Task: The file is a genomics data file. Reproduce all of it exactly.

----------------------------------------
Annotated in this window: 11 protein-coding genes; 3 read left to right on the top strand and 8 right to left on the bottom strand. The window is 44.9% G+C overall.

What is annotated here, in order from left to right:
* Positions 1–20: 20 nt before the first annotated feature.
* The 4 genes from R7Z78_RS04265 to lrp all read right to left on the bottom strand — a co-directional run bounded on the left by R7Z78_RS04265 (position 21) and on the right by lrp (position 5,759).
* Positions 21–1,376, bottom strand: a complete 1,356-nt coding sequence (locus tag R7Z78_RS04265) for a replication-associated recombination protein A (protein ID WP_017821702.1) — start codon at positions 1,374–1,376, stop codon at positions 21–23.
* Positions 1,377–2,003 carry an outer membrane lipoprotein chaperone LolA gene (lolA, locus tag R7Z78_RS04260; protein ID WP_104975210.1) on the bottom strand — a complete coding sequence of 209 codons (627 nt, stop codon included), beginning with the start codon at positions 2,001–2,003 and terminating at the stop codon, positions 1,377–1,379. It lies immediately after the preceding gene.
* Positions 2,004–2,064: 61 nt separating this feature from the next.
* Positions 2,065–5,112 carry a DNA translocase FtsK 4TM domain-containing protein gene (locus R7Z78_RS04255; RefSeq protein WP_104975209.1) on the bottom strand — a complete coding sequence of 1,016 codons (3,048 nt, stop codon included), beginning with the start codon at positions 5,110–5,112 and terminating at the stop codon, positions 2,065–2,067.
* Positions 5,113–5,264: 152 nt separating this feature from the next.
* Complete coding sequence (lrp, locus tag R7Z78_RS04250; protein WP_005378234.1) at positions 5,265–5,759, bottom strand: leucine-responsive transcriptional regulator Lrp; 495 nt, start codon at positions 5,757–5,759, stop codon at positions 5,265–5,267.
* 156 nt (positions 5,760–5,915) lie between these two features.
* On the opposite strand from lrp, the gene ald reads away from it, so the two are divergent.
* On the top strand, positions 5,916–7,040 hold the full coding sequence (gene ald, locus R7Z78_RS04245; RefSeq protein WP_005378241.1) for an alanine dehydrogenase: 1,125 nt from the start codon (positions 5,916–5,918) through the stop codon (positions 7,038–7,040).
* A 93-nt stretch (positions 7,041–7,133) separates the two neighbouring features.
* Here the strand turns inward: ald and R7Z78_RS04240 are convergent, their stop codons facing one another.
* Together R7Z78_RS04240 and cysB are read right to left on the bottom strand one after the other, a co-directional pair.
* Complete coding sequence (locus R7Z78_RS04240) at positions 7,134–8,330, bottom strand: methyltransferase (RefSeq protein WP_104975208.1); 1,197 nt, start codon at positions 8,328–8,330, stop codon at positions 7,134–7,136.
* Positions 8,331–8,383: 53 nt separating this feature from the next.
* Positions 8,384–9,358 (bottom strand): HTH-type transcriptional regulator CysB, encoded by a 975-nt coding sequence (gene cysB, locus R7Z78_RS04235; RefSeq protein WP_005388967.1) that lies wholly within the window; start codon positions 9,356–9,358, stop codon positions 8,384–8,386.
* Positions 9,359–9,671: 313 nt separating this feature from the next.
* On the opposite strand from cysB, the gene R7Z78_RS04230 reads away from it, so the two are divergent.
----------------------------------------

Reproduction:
Annotated in this window: 11 protein-coding genes; 3 read left to right on the top strand and 8 right to left on the bottom strand. The window is 44.9% G+C overall.

What is annotated here, in order from left to right:
* Positions 1–20: 20 nt before the first annotated feature.
* The 4 genes from R7Z78_RS04265 to lrp all read right to left on the bottom strand — a co-directional run bounded on the left by R7Z78_RS04265 (position 21) and on the right by lrp (position 5,759).
* Positions 21–1,376, bottom strand: a complete 1,356-nt coding sequence (locus tag R7Z78_RS04265) for a replication-associated recombination protein A (protein ID WP_017821702.1) — start codon at positions 1,374–1,376, stop codon at positions 21–23.
* Positions 1,377–2,003 carry an outer membrane lipoprotein chaperone LolA gene (lolA, locus tag R7Z78_RS04260; protein ID WP_104975210.1) on the bottom strand — a complete coding sequence of 209 codons (627 nt, stop codon included), beginning with the start codon at positions 2,001–2,003 and terminating at the stop codon, positions 1,377–1,379. It lies immediately after the preceding gene.
* Positions 2,004–2,064: 61 nt separating this feature from the next.
* Positions 2,065–5,112 carry a DNA translocase FtsK 4TM domain-containing protein gene (locus R7Z78_RS04255; RefSeq protein WP_104975209.1) on the bottom strand — a complete coding sequence of 1,016 codons (3,048 nt, stop codon included), beginning with the start codon at positions 5,110–5,112 and terminating at the stop codon, positions 2,065–2,067.
* Positions 5,113–5,264: 152 nt separating this feature from the next.
* Complete coding sequence (lrp, locus tag R7Z78_RS04250; protein WP_005378234.1) at positions 5,265–5,759, bottom strand: leucine-responsive transcriptional regulator Lrp; 495 nt, start codon at positions 5,757–5,759, stop codon at positions 5,265–5,267.
* 156 nt (positions 5,760–5,915) lie between these two features.
* On the opposite strand from lrp, the gene ald reads away from it, so the two are divergent.
* On the top strand, positions 5,916–7,040 hold the full coding sequence (gene ald, locus R7Z78_RS04245; RefSeq protein WP_005378241.1) for an alanine dehydrogenase: 1,125 nt from the start codon (positions 5,916–5,918) through the stop codon (positions 7,038–7,040).
* A 93-nt stretch (positions 7,041–7,133) separates the two neighbouring features.
* Here the strand turns inward: ald and R7Z78_RS04240 are convergent, their stop codons facing one another.
* Together R7Z78_RS04240 and cysB are read right to left on the bottom strand one after the other, a co-directional pair.
* Complete coding sequence (locus R7Z78_RS04240) at positions 7,134–8,330, bottom strand: methyltransferase (RefSeq protein WP_104975208.1); 1,197 nt, start codon at positions 8,328–8,330, stop codon at positions 7,134–7,136.
* Positions 8,331–8,383: 53 nt separating this feature from the next.
* Positions 8,384–9,358 (bottom strand): HTH-type transcriptional regulator CysB, encoded by a 975-nt coding sequence (gene cysB, locus R7Z78_RS04235; RefSeq protein WP_005388967.1) that lies wholly within the window; start codon positions 9,356–9,358, stop codon positions 8,384–8,386.
* Positions 9,359–9,671: 313 nt separating this feature from the next.
* On the opposite strand from cysB, the gene R7Z78_RS04230 reads away from it, so the two are divergent.